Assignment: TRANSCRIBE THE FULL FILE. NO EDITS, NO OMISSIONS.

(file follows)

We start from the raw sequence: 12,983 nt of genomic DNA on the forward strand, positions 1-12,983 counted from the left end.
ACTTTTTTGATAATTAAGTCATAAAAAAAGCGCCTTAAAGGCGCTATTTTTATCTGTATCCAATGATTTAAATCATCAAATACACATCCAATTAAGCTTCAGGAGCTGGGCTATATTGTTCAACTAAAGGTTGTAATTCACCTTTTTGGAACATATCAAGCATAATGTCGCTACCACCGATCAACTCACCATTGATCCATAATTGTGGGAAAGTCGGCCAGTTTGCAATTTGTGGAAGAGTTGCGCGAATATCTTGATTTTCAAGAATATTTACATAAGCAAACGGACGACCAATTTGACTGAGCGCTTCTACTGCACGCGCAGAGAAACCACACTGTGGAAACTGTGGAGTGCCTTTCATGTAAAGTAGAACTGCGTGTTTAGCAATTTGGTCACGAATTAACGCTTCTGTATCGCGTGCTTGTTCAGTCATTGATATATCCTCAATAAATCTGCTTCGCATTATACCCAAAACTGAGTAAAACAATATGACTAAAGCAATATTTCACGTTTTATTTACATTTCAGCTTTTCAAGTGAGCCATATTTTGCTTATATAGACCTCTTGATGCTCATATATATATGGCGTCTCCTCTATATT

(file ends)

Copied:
We start from the raw sequence: 12,983 nt of genomic DNA on the forward strand, positions 1-12,983 counted from the left end.
ACTTTTTTGATAATTAAGTCATAAAAAAAGCGCCTTAAAGGCGCTATTTTTATCTGTATCCAATGATTTAAATCATCAAATACACATCCAATTAAGCTTCAGGAGCTGGGCTATATTGTTCAACTAAAGGTTGTAATTCACCTTTTTGGAACATATCAAGCATAATGTCGCTACCACCGATCAACTCACCATTGATCCATAATTGTGGGAAAGTCGGCCAGTTTGCAATTTGTGGAAGAGTTGCGCGAATATCTTGATTTTCAAGAATATTTACATAAGCAAACGGACGACCAATTTGACTGAGCGCTTCTACTGCACGCGCAGAGAAACCACACTGTGGAAACTGTGGAGTGCCTTTCATGTAAAGTAGAACTGCGTGTTTAGCAATTTGGTCACGAATTAACGCTTCTGTATCGCGTGCTTGTTCAGTCATTGATATATCCTCAATAAATCTGCTTCGCATTATACCCAAAACTGAGTAAAACAATATGACTAAAGCAATATTTCACGTTTTATTTACATTTCAGCTTTTCAAGTGAGCCATATTTTGCTTATATAGACCTCTTGATGCTCATATATATATGGCGTCTCCTCTATATT